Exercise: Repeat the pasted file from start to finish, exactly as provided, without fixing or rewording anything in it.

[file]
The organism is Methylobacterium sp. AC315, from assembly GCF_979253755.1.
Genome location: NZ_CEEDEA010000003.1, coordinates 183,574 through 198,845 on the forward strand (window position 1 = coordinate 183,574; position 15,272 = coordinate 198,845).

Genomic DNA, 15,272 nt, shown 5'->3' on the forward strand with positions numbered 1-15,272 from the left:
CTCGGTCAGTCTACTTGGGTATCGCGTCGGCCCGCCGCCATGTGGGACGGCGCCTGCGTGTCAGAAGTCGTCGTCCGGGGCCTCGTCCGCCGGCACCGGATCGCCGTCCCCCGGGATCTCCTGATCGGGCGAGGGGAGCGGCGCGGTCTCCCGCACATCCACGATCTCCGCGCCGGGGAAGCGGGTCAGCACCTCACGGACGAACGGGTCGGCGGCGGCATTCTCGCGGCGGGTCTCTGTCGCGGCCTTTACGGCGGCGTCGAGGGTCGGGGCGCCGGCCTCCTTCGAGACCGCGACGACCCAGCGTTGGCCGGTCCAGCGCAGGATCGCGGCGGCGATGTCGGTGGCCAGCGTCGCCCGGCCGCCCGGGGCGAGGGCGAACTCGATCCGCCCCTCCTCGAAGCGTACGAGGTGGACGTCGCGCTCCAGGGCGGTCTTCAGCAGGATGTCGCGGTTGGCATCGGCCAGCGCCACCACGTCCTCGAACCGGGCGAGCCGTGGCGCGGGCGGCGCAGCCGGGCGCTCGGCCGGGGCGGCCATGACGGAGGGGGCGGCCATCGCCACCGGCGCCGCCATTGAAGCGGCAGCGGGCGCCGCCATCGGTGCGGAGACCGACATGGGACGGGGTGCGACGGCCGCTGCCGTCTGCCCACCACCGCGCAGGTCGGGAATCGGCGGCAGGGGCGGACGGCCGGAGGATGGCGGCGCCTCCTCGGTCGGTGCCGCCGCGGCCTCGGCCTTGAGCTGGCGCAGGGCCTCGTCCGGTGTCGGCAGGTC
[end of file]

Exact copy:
The organism is Methylobacterium sp. AC315, from assembly GCF_979253755.1.
Genome location: NZ_CEEDEA010000003.1, coordinates 183,574 through 198,845 on the forward strand (window position 1 = coordinate 183,574; position 15,272 = coordinate 198,845).

Genomic DNA, 15,272 nt, shown 5'->3' on the forward strand with positions numbered 1-15,272 from the left:
CTCGGTCAGTCTACTTGGGTATCGCGTCGGCCCGCCGCCATGTGGGACGGCGCCTGCGTGTCAGAAGTCGTCGTCCGGGGCCTCGTCCGCCGGCACCGGATCGCCGTCCCCCGGGATCTCCTGATCGGGCGAGGGGAGCGGCGCGGTCTCCCGCACATCCACGATCTCCGCGCCGGGGAAGCGGGTCAGCACCTCACGGACGAACGGGTCGGCGGCGGCATTCTCGCGGCGGGTCTCTGTCGCGGCCTTTACGGCGGCGTCGAGGGTCGGGGCGCCGGCCTCCTTCGAGACCGCGACGACCCAGCGTTGGCCGGTCCAGCGCAGGATCGCGGCGGCGATGTCGGTGGCCAGCGTCGCCCGGCCGCCCGGGGCGAGGGCGAACTCGATCCGCCCCTCCTCGAAGCGTACGAGGTGGACGTCGCGCTCCAGGGCGGTCTTCAGCAGGATGTCGCGGTTGGCATCGGCCAGCGCCACCACGTCCTCGAACCGGGCGAGCCGTGGCGCGGGCGGCGCAGCCGGGCGCTCGGCCGGGGCGGCCATGACGGAGGGGGCGGCCATCGCCACCGGCGCCGCCATTGAAGCGGCAGCGGGCGCCGCCATCGGTGCGGAGACCGACATGGGACGGGGTGCGACGGCCGCTGCCGTCTGCCCACCACCGCGCAGGTCGGGAATCGGCGGCAGGGGCGGACGGCCGGAGGATGGCGGCGCCTCCTCGGTCGGTGCCGCCGCGGCCTCGGCCTTGAGCTGGCGCAGGGCCTCGTCCGGTGTCGGCAGGTC